Coverage of Google Street View

Google Street View was first introduced in the United States on May 25, 2007, and until November 26, 2008, featured camera icon markers, each representing at least one major city or area (such as a park), and usually the other nearby cities, towns, suburbs, and parks. Many areas that had coverage were represented by icons.


Google LLC is an American multinational technology company that specializes in Internet-related services and products, which include online advertising technologies, search engine, cloud computing, software, and hardware. It is considered one of the Big Four technology companies, alongside Amazon, Apple and Facebook.Google was founded in 1998 by Larry Page and Sergey Brin while they were Ph.D. students at Stanford University in California. Together they own about 14 percent of its shares and control 56 percent of the stockholder voting power through supervoting stock. They incorporated Google as a privately held company on September 4, 1998. An initial public offering (IPO) took place on August 19, 2004, and Google moved to its headquarters in Mountain View, California, nicknamed the Googleplex. In August 2015, Google announced plans to reorganize its various interests as a conglomerate called Alphabet Inc. Google is Alphabet's leading subsidiary and will continue to be the umbrella company for Alphabet's Internet interests. Sundar Pichai was appointed CEO of Google, replacing Larry Page who became the CEO of Alphabet.

The company's rapid growth since incorporation has triggered a chain of products, acquisitions, and partnerships beyond Google's core search engine (Google Search). It offers services designed for work and productivity (Google Docs, Google Sheets, and Google Slides), email (Gmail/Inbox), scheduling and time management (Google Calendar), cloud storage (Google Drive), social networking (Google+), instant messaging and video chat (Google Allo, Duo, Hangouts), language translation (Google Translate), mapping and navigation (Google Maps, Waze, Google Earth, Street View), video sharing (YouTube), note-taking (Google Keep), and photo organizing and editing (Google Photos). The company leads the development of the Android mobile operating system, the Google Chrome web browser, and Chrome OS, a lightweight operating system based on the Chrome browser. Google has moved increasingly into hardware; from 2010 to 2015, it partnered with major electronics manufacturers in the production of its Nexus devices, and it released multiple hardware products in October 2016, including the Google Pixel smartphone, Google Home smart speaker, Google Wifi mesh wireless router, and Google Daydream virtual reality headset. Google has also experimented with becoming an Internet carrier (Google Fiber, Project Fi, and Google Station).Google.com is the most visited website in the world. Several other Google services also figure in the top 100 most visited websites, including YouTube and Blogger. Google is the most valuable brand in the world as of 2017, but has received significant criticism involving issues such as privacy concerns, tax avoidance, antitrust, censorship, and search neutrality. Google's mission statement is "to organize the world's information and make it universally accessible and useful", and its unofficial slogan was "Don't be evil" until the phrase was removed from the company's code of conduct around May 2018.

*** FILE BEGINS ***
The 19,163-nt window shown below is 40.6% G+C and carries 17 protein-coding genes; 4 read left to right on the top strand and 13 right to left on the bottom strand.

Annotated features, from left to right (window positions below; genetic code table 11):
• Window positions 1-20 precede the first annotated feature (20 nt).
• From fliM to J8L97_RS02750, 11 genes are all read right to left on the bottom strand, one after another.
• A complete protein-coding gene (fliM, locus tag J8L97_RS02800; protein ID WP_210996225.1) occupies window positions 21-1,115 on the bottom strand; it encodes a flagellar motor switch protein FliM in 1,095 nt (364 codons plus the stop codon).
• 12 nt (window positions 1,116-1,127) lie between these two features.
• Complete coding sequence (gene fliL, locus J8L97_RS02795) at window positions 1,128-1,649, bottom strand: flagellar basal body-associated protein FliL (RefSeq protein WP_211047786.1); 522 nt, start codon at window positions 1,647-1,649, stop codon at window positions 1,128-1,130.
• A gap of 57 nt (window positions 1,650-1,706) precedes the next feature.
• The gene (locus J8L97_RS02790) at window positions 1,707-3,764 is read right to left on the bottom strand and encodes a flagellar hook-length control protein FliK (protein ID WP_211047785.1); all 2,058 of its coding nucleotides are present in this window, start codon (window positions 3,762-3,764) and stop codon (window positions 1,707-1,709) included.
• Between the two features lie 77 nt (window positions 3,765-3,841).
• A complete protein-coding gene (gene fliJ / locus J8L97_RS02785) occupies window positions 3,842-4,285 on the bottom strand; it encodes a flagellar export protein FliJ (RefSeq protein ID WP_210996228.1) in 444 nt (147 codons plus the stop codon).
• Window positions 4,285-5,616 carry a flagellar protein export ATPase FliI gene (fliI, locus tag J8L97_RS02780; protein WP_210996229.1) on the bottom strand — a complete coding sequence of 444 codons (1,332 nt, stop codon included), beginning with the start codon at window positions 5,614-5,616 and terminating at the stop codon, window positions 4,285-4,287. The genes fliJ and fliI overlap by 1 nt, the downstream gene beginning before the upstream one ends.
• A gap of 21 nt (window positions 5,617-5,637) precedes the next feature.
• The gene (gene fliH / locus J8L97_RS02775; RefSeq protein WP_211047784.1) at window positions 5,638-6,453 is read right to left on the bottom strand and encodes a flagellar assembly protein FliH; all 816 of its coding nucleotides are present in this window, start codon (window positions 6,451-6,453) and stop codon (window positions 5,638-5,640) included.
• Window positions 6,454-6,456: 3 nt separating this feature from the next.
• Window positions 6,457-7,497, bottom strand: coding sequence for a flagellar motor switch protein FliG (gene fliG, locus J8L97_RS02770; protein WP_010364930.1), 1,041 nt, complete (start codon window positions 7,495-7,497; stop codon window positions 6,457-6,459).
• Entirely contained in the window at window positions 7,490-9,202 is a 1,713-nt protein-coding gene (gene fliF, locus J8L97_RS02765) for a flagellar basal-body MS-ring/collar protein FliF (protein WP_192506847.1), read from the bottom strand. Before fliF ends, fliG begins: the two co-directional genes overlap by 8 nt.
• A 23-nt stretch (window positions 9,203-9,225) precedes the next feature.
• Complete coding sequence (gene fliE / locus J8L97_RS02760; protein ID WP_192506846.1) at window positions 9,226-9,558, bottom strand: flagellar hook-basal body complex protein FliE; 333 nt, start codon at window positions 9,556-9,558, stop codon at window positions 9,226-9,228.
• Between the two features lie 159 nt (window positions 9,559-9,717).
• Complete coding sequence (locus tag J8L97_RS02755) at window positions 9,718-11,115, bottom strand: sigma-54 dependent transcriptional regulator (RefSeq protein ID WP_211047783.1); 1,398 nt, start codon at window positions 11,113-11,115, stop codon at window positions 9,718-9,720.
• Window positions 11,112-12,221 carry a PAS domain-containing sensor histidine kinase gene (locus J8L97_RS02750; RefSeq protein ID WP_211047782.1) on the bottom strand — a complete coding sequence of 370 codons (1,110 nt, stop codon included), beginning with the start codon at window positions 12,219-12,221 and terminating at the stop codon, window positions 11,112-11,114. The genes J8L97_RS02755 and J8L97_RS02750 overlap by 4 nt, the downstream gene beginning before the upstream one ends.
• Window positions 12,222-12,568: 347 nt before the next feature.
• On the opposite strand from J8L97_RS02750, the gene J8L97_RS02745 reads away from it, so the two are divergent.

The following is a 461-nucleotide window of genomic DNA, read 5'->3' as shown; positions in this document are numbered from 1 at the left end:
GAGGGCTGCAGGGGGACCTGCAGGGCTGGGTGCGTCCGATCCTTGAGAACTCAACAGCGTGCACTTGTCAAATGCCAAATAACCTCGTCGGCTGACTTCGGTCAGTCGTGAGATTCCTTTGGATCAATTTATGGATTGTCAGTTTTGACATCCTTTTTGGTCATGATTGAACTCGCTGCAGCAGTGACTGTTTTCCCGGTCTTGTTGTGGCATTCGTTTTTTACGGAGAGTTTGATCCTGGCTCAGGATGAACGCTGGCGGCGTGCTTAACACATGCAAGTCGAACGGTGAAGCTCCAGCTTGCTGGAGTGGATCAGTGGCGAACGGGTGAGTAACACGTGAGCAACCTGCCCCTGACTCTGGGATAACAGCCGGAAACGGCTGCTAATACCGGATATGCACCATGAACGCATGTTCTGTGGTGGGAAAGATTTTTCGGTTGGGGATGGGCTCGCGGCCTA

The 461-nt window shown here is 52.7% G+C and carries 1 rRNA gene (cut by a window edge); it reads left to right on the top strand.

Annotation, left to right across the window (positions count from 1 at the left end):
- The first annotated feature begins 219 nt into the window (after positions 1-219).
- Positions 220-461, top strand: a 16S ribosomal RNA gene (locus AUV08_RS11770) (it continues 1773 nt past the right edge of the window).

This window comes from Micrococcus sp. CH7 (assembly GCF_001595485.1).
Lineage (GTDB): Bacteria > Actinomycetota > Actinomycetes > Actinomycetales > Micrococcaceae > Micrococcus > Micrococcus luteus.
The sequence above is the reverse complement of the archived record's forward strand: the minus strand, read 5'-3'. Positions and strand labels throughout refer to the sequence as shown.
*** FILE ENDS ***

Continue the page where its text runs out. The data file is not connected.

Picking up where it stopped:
Google Buzz

Google Buzz was a social networking, microblogging and messaging tool that was developed by Google and integrated into their web-based email program, Gmail. Users could share links, photos, videos, status messages and comments organized in "conversations" and visible in the user's inbox.On October 14, 2011, Google announced that it would discontinue the service and that the existing content would be available in read-only mode. Buzz was discontinued on December 15, 2011 and superseded by Google+.Buzz enabled users to choose to share publicly with the world or privately to a group of friends each time they posted. Picasa, Flickr, Google Latitude, Google Reader, Google Sidewiki, YouTube, Blogger, FriendFeed, identi.ca and Twitter were integrated. The creation of Buzz was seen by industry analysts as an attempt by Google to compete with social networking websites like Facebook and microblogging services like Twitter. Buzz also included several user interface elements from other Google products (e.g., Google Reader), such as the ability to "like" a post.

Google executive Sergey Brin said that by offering social communications, Buzz would help bridge the gap between work and leisure, but the service was strongly criticized when it was introduced for insufficient attention to users' privacy.

Google Chrome version history